“Actually practicing” a religion

What does it mean to “actually practice” a religion?

Well, we can first make a distinction between simply identifying with a faith and being involved in one or more of its rituals/behaviors. There are obviously many people who identify as religious but do not practice regularly, in fact I’d go as far as to say this is the majority attitude in Western developed nations. The reason why is probably largely down to the difference in living standards and basic cultural ideas about what it is to be successful and a good member of the herd and so on. In developed nations, the background rate of abject suffering is significantly lower than in, say, the Middle East or in India, it is more hidden from view in places like asylums, hospitals and rehabilitation facilities; and so most people are in some minor way in a similar position to the Buddha in his early life, cut off from direct experience of extreme suffering. People are less likely to reflect on the existential concerns of life if those concerns are out of the public eye, and even more so if those who are suffering are seen by the culture as unsuccessful or in some way lacking in the “right stuff”.

Then there’s also the standard of living, which allows people temporary material pleasures at a more constant rate than ever before. In the modern West it’s trivial to purchase almost any of the objects of our desire, we can even get them shipped to us at our home address, free of hassle.

This easy access to pleasure and the associated displacement of pain and suffering creates a situation of mindless consumption and avoidance of reflection. The human person becomes a necessary component of a vast machine, turning the wheels of production and keeping such lofty abstractions as “the economy” afloat. In this lifestyle, there is little space for the metaphysical, the spiritual, the religious; it simply is not needed for the vast majority of people because they believe they have found some lasting pleasure or happiness in the constant exchange of money, symbols for wealth, for products, wealth itself and yet funnily also symbols for wealth.

This is quite apparently a zero sum game for two reasons, one, because the human nervous system quickly habituates itself to any new stimulus and becomes disinterested in it, and two, because what we are hoping the products will do cannot come from objects, it can only come from subjects.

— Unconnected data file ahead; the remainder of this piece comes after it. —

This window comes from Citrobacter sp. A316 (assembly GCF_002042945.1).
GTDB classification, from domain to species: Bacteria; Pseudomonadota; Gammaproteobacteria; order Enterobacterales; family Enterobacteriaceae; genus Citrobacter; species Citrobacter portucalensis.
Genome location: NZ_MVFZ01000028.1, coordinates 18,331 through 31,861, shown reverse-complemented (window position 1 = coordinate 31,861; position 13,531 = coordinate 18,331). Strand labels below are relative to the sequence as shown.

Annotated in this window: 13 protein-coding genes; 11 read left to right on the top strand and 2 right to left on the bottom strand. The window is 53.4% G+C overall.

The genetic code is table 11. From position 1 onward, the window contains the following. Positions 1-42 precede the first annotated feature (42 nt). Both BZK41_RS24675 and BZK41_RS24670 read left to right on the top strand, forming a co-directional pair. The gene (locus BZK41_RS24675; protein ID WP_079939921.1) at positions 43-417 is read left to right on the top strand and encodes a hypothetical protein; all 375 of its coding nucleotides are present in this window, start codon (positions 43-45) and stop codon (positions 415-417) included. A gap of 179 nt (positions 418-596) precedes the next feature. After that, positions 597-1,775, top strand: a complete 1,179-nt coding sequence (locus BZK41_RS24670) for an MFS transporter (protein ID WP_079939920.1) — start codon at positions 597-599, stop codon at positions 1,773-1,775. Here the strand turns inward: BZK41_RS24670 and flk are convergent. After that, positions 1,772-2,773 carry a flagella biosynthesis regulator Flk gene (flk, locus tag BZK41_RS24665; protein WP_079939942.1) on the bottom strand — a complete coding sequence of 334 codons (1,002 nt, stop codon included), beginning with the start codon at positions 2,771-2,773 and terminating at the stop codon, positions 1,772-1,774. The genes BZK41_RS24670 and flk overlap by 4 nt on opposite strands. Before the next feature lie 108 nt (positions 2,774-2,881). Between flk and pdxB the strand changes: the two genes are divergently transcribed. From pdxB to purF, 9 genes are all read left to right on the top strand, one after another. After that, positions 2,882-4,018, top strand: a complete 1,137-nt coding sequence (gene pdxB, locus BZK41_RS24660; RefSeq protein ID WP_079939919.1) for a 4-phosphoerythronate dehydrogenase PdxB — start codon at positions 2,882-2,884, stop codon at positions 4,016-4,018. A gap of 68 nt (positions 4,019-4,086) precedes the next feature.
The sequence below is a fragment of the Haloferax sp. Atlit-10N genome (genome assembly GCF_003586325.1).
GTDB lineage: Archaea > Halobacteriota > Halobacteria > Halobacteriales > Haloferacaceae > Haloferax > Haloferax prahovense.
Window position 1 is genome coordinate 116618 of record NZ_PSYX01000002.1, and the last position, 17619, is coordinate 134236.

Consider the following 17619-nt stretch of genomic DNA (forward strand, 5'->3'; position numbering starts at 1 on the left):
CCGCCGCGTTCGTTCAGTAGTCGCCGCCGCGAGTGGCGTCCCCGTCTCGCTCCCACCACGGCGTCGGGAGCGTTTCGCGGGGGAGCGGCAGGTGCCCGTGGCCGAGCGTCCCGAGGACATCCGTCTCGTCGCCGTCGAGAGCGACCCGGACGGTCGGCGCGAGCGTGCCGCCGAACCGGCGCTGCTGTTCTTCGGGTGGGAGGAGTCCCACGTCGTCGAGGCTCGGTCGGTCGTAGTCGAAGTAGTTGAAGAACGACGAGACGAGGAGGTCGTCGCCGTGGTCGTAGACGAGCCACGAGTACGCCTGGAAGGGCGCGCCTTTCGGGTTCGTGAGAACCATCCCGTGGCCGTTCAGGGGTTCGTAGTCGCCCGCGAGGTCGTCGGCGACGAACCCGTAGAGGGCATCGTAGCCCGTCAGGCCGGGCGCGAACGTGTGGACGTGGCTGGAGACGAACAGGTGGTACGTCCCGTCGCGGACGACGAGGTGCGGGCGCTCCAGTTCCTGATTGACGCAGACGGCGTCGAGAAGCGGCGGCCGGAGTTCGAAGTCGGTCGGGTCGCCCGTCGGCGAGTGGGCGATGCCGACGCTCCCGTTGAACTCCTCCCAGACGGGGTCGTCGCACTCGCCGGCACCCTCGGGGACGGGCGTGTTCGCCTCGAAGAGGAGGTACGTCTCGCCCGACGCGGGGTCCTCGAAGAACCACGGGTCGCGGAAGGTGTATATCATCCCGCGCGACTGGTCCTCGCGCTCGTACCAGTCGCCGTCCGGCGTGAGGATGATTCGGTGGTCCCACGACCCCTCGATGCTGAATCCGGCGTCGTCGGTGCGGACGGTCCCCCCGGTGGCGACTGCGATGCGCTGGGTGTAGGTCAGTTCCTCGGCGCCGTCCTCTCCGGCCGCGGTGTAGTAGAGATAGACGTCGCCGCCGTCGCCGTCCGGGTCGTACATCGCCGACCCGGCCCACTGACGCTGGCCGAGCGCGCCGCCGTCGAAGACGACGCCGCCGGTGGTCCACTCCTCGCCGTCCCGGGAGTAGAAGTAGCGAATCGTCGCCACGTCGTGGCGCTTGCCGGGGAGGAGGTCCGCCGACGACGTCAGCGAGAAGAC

Perhaps then we can say that this form of behaviour is a ritual act, performed under the superstition that the act and associated thought process will bring salvation from suffering, a religion. Modern capitalism, the consumerist society, is a dangerous religious cult that trucks only in abstraction, the suggestion of what material can do for you as an ego as opposed to enjoyment in the material for it’s own sake. Their gods are money, success and status, the “free market”, “the economy” and so on.

So perhaps one could say that the vast majority of people in the modern day practice a religion, just not one we automatically see as one. And perhaps this can explain the movement away from more traditional religious practice, perhaps people, as they did with the faiths of old, genuinely believe they will find release from suffering through the consumption of abstraction


p.s: Timer published post. Have a wonderful weekend.  I’ll reply to your comments on weekend.


3 thoughts on ““Actually practicing” a religion

  1. Third world like us we crawl towards religion out of desperation rather than choice. So many things here are out of control e.g: Poor people don’t have access to hospital in case of emergency, even hardworking student knows even if he studies hard , the cutoff is 99 percentile so there is no guarantee. We become helpless of our circumstance on other hand we see people having good time with their lives. We feel like being betrayed. We start asking almighty why us ? What did we do ? Hope takes us into Temple, Church , Darga . We pray that some how God save us whatever this. We somehow believe that suffering is happening because of some kind of diving reason. We have to believe in that to make little sense of the situation we are in. I don’t think that is the case in western countries. You don’t need God when you can control your life the way you want.

    Liked by 1 person

  2. Religion holds strength in a changing world, but for me the act of going to a place and kneeling before an alter is not a practical reality for the reason I am not of that nature
    Although I have the material comforts I lack the sense of security and positivity about my future, therefore the idea of my fate being defined by higher powers is what helps sustain my will to exist
    Though it has to be said that I do not believe in the great lord god handing me success in gaining security and emotional happiness without hard work on my part, or that I can abandon the drive to be a good person in the eyes of others

    I prefer to therefore just believe in higher powers, and that if I do good things whilst striving to improve I will earn all I desire but as far as ‘practicing’ religion is concerned, I prefer to consider levels of faith and character as a better measurement of belief in eternal rewards and ‘god’ as is the most commonly considered higher power within religious ideals

    “Give to charity, be a good person and avoid the major sins
    And god will keep the devil off my back
    The rest is up to me”
    My deal with god!

    Liked by 1 person

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